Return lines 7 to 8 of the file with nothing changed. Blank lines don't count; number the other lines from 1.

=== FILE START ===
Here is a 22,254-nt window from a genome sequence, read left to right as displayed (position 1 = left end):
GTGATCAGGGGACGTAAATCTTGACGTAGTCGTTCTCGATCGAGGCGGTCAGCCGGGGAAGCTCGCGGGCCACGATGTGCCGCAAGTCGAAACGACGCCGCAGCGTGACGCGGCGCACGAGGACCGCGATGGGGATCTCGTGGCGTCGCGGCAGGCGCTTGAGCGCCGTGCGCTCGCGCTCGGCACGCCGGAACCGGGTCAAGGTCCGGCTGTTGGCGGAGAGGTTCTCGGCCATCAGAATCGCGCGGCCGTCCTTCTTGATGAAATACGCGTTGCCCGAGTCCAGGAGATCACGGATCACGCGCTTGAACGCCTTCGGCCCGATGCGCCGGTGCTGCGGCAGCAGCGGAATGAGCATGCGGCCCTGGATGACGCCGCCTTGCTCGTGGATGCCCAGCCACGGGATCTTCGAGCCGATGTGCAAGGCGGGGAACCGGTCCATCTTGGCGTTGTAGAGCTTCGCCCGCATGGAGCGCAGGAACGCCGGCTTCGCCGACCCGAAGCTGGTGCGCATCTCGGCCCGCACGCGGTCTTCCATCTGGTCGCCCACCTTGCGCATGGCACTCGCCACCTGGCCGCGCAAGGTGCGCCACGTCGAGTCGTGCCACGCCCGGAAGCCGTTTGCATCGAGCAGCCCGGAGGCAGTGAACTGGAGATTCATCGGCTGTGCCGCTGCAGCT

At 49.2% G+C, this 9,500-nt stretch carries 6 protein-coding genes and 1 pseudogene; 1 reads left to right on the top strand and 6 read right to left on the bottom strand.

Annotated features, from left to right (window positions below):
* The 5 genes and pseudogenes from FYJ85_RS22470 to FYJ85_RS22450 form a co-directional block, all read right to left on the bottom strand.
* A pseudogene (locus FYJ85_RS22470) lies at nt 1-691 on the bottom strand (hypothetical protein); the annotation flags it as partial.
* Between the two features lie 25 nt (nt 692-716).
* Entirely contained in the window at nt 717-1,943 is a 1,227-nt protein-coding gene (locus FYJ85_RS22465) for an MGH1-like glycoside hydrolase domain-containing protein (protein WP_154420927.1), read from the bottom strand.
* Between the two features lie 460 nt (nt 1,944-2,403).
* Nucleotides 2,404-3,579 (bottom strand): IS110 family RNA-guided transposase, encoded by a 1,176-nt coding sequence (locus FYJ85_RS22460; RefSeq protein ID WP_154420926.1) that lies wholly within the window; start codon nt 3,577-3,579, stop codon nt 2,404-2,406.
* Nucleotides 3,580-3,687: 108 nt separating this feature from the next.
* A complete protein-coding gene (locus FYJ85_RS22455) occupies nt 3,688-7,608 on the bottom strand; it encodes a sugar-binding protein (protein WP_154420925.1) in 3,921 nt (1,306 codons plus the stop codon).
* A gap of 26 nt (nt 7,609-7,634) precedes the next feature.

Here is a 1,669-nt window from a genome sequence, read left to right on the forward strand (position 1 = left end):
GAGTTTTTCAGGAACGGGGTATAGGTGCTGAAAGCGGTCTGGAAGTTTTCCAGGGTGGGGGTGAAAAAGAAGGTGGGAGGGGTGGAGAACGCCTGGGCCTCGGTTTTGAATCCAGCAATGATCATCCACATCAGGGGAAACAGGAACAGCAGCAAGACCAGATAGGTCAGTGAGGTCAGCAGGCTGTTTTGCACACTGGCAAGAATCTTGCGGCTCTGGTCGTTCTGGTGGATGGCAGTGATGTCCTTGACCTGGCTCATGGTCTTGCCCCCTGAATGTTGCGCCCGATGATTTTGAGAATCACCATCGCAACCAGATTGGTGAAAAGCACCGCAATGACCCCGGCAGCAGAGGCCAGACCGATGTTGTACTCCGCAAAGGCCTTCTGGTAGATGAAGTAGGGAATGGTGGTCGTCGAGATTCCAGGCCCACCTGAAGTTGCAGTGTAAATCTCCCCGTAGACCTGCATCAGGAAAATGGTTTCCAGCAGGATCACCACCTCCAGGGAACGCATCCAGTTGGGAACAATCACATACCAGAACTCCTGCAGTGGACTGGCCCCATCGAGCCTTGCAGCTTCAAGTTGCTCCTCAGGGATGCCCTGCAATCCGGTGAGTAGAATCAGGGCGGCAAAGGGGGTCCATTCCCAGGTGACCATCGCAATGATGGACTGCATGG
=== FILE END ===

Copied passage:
* Between the two features lie 25 nt (nt 692-716).
* Entirely contained in the window at nt 717-1,943 is a 1,227-nt protein-coding gene (locus FYJ85_RS22465) for an MGH1-like glycoside hydrolase domain-containing protein (protein WP_154420927.1), read from the bottom strand.